Tito between legend and thriller

A museum to Tito at his one-time summer residence glorifying the Yugoslav dictator is in stark contrast to a damning new biography, finds Slavenka Drakulic. Yet between the two extremes is an absence of objective history-writing in the former Yugoslavia.

When I imagine paradise on earth, it is as a small, deserted island surrounded by turquoise blue sea, with pine trees and pebble beaches. Exactly like the one I saw the other day, while travelling on a boat towards the Brijuni archipelago in the northern Adriatic near Pula.

Josip Broz Tito must have had the very same idea when he visited the islands for the first time in 1947. However, the difference was that for him, this paradise on earth became reality. Soon afterwards, the late president of the former Yugoslavia moved to a newly built residence in Vanga, one of fourteen islands. After him, no one else had a chance to nurture the same dream. Ordinary mortals could no longer even visit the islands. It is said that the surveillance was so strict that even the fishing village of Fazana, on the mainland directly across from the archipelago, was populated solely by secret policemen and their families.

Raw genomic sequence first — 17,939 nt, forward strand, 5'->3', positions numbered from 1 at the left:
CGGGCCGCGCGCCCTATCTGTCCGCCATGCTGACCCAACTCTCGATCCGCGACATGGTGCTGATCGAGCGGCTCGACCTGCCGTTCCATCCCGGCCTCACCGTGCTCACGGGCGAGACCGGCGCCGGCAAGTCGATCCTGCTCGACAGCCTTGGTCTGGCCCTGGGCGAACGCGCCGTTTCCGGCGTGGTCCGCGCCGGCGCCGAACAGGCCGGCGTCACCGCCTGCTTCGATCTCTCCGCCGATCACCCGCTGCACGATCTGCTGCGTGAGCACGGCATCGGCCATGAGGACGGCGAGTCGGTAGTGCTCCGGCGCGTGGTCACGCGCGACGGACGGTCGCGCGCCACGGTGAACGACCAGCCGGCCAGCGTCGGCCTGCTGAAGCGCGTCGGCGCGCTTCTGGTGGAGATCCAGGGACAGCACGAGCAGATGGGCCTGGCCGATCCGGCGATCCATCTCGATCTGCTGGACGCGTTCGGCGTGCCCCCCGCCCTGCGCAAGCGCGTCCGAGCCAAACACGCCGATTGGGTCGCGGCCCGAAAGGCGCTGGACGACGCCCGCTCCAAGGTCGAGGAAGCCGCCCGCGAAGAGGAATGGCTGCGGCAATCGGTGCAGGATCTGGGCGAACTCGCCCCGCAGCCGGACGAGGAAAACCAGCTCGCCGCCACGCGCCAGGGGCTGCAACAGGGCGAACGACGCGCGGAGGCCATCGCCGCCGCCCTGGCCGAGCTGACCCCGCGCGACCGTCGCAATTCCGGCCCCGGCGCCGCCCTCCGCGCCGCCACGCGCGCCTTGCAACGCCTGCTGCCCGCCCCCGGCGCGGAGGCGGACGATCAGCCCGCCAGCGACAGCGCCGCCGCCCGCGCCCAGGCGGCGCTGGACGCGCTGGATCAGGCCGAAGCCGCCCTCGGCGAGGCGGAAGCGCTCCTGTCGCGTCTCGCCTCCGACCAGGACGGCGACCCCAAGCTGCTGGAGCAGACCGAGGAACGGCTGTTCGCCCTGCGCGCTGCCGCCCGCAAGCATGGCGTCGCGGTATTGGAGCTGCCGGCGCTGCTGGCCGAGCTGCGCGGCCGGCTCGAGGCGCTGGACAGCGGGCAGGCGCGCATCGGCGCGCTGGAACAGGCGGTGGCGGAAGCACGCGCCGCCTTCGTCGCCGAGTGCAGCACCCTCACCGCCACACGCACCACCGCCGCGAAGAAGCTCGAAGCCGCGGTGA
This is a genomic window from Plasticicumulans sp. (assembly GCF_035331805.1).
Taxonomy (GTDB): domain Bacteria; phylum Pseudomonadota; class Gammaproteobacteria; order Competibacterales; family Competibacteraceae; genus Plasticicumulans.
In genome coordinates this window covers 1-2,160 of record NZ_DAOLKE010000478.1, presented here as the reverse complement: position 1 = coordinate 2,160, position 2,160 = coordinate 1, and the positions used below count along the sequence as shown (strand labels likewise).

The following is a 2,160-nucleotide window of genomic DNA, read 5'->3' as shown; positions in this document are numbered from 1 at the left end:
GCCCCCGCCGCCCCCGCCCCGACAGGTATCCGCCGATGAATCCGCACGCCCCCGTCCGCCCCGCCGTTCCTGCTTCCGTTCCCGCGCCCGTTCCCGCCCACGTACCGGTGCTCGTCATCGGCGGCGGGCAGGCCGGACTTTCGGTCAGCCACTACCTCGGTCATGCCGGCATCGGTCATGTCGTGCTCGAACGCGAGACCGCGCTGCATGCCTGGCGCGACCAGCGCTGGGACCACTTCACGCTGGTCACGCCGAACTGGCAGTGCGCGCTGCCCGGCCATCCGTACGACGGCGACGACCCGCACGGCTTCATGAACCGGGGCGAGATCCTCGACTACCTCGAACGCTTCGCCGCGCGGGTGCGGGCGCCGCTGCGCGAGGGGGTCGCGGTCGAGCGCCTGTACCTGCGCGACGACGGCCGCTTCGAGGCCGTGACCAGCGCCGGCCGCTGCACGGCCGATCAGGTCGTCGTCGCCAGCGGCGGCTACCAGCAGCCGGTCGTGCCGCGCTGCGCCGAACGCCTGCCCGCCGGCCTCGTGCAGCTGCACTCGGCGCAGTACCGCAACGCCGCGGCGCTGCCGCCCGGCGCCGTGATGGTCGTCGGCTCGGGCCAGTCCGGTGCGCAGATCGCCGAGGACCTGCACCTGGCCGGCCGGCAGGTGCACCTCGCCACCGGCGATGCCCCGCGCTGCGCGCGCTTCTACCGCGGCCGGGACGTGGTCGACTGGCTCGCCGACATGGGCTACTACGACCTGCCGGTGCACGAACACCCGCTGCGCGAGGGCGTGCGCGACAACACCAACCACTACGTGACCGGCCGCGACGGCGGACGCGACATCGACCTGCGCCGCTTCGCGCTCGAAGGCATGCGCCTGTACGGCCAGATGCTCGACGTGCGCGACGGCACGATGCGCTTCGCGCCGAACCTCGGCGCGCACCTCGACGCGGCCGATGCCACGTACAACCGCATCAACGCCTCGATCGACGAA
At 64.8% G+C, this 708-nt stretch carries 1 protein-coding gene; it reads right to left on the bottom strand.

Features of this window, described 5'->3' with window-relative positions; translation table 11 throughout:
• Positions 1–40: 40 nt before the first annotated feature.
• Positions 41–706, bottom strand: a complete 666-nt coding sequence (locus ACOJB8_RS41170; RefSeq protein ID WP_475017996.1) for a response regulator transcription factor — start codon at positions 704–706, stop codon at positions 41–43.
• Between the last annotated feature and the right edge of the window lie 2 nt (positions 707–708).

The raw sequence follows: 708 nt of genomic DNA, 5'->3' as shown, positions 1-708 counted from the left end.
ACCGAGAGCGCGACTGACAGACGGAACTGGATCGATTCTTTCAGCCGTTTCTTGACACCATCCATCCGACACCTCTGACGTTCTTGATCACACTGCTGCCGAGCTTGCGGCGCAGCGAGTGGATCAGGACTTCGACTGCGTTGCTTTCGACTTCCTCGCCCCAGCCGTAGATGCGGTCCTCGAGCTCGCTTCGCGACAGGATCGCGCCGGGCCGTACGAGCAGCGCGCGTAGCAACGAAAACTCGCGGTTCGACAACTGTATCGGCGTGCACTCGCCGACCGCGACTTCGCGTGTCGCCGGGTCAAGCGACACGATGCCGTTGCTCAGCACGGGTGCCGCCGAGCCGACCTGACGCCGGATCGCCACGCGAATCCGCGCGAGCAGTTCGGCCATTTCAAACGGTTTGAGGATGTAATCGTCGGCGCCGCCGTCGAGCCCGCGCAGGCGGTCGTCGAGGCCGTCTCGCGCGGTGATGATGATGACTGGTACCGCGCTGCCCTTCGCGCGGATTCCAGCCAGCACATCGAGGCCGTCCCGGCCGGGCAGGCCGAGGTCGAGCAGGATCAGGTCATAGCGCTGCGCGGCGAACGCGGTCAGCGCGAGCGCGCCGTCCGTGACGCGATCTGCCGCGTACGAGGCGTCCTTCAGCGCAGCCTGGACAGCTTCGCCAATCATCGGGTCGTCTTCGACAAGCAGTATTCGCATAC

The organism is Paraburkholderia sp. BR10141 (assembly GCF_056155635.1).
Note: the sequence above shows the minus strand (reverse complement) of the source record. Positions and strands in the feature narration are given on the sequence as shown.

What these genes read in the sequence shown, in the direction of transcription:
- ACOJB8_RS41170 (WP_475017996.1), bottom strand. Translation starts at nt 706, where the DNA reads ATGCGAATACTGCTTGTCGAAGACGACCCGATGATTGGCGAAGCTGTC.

After Tito’s death in 1980, the Brijuni archipelago was proclaimed a national park. On my visit that day I learned that over the thirty or so years that Tito enjoyed the privilege of living there, he often managed to spend up to four months a year in Vanga and Veli Brijun, which he loved the most. I could find out all about his life in Brijuni in a photographic exhibition from 1984 on the first floor of the local museum. There, in hundreds of sepia coloured photos, I saw him in his role as head of state with his important visitors, as well as in his private moments. I could also see that, during his stay in paradise, Tito not only relaxed. He spent his holidays working – as the head of state, chairman of the communist party and commander of the military. At the same time he played host to political leaders from Fidel Castro to Queen Elisabeth, Indira Gandhi to Willy Brandt, Leonid Brezhnev to the Persian tsar Reza Pahlavi – and many, many others. Stars fascinated Tito, and many popular personalities, from opera singers like Mario del Monaco, to Valentina Tereskova, the first woman in space, were invited to Brijuni too. But he enjoyed visits by film stars the most – Elizabeth Taylor and Sofia Loren, to mention just two.

While a foreign visitor would probably find this exhibition bizarre, for me it was a trip back to my childhood. Seeing a photo of Tito harvesting tangerines in his orchard, for example, I remembered our teacher telling us that he always sent these tangerines to orphanages – he was such a goodhearted person, she would add. We kids could only try to imagine how heavenly these fruits tasted, as there were none to buy in Yugoslavia at the time.

But it would not escape the notice of any visitor that this exhibition is a glorification of the “biggest son of our nations and nationalities ” – as Tito was once called.